Ever since the country switched to the product patents regime on January 1, there has been widespread speculation that the days of the Indian pharmaceutical industry are numbered.
It is just a matter of time before the market is taken over by multinationals with their wonder drugs and superior scientific knowledge.
Multinational pharmaceutical companies have always had superior firepower than their Indian counterparts. It is worth remembering that in 1971, when the Indira Gandhi government rewrote the Indian Patents Act to do away with product patents, multinational pharmaceutical companies controlled almost 80 per cent of the market.
Thanks to the change, the tables were turned and the share of the same companies had dwindled to around 20 per cent by 2004. There is a real danger that the tables could turn again.
Every sector that was opened up to foreign competition in the past 15 years has resulted in multinationals coming on top and Indian firms getting relegated to the bottom of the value pyramid.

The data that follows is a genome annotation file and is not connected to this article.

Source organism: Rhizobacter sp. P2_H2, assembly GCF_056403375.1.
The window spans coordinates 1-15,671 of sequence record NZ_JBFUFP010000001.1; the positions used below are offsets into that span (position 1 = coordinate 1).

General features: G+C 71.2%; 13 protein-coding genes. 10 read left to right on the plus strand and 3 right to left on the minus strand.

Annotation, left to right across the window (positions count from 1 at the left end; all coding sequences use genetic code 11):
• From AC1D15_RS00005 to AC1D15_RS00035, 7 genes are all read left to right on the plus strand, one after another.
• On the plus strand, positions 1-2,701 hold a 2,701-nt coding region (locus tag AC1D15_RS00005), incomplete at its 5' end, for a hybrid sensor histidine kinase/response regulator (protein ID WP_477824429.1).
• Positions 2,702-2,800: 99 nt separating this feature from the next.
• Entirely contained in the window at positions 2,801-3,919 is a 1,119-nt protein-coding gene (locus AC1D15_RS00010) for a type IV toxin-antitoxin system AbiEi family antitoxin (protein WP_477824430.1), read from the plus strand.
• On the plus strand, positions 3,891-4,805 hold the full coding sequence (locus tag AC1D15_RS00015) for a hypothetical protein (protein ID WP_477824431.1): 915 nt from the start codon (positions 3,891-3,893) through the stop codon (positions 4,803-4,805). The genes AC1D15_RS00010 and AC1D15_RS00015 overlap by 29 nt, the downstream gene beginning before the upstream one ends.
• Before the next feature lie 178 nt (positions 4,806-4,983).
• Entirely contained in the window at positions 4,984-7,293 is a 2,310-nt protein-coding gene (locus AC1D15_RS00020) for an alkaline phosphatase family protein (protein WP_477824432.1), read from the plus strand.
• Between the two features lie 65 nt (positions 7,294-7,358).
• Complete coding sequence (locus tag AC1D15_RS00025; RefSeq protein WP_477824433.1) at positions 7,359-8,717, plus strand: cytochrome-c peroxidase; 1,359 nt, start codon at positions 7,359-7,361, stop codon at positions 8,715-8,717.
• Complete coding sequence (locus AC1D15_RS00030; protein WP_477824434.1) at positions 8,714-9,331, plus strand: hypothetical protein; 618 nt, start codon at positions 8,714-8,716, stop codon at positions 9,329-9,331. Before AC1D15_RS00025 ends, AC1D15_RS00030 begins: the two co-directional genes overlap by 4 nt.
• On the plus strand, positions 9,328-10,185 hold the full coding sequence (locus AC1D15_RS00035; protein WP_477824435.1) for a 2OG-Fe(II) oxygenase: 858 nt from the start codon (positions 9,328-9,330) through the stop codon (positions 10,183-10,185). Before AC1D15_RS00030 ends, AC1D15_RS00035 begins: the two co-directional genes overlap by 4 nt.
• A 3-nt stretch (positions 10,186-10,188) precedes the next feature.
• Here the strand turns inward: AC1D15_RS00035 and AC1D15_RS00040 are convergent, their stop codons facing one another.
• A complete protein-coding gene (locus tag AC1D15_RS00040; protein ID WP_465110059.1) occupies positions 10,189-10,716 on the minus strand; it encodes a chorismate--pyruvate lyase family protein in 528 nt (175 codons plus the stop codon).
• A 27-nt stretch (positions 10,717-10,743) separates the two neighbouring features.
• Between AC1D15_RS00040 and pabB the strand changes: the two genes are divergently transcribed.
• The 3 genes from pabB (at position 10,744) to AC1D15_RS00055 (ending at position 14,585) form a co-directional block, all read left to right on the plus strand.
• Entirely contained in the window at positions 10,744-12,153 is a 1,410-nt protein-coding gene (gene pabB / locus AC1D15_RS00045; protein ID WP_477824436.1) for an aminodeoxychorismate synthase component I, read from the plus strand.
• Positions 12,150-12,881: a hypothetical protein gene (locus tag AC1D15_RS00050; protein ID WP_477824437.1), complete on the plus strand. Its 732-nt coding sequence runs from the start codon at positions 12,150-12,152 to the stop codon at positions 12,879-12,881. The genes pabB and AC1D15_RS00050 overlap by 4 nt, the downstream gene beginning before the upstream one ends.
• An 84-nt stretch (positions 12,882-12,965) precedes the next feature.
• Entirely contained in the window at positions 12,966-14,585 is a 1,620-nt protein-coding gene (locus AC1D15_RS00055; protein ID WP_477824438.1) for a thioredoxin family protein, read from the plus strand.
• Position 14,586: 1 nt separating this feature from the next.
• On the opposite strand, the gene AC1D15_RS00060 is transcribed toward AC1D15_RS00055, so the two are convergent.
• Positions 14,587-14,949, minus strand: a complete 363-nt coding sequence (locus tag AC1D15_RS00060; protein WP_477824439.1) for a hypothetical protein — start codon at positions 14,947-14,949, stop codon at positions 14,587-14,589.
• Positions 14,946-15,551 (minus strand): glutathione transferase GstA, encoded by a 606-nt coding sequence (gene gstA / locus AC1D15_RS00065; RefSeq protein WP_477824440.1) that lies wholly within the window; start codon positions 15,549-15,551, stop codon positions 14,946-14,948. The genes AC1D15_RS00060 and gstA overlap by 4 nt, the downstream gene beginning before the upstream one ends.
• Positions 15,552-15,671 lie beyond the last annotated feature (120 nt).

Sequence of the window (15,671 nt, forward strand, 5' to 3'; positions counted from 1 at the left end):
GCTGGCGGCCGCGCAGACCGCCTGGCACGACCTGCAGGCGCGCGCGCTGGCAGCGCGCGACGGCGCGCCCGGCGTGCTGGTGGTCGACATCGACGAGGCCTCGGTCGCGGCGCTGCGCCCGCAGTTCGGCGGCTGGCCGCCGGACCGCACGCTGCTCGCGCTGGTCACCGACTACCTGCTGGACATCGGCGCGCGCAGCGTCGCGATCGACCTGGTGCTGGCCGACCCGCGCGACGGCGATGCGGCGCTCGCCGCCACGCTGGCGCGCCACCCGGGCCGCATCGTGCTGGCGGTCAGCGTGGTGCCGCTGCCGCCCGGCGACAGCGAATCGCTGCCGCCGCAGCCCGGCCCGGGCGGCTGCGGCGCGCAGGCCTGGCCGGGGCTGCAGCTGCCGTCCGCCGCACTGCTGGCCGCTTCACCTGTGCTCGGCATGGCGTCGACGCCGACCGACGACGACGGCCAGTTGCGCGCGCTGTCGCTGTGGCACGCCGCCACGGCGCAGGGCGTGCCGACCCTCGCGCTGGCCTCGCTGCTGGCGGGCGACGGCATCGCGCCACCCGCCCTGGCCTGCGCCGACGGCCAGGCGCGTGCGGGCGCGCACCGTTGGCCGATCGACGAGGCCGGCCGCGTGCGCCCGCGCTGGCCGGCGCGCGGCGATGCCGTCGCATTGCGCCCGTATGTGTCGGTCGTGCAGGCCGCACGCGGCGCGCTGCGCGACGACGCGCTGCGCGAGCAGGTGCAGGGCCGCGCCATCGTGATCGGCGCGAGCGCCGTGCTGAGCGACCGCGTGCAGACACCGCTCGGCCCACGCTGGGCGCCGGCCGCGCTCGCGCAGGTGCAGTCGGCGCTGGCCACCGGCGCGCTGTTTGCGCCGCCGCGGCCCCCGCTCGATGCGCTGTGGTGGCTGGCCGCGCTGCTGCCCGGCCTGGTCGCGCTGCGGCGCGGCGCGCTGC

Cars, consumer electronics, computers -- the list is long and interesting. Does a similar fate await the Indian pharmaceutical industry?
At the moment, there are no fewer than 20,000 pharmaceutical companies operating in India -- big and small, Indian and multinational. Together, they sell medicine worth Rs 200,000 crore (Rs 2,000 billion) every year in the country and export drugs worth another Rs 9,000 crore (Rs 90 billion).
With no protection for product patents, there was scope for all of them to survive -- an Indian company was free to reverse engineer any drug so long as it used an unpatented process.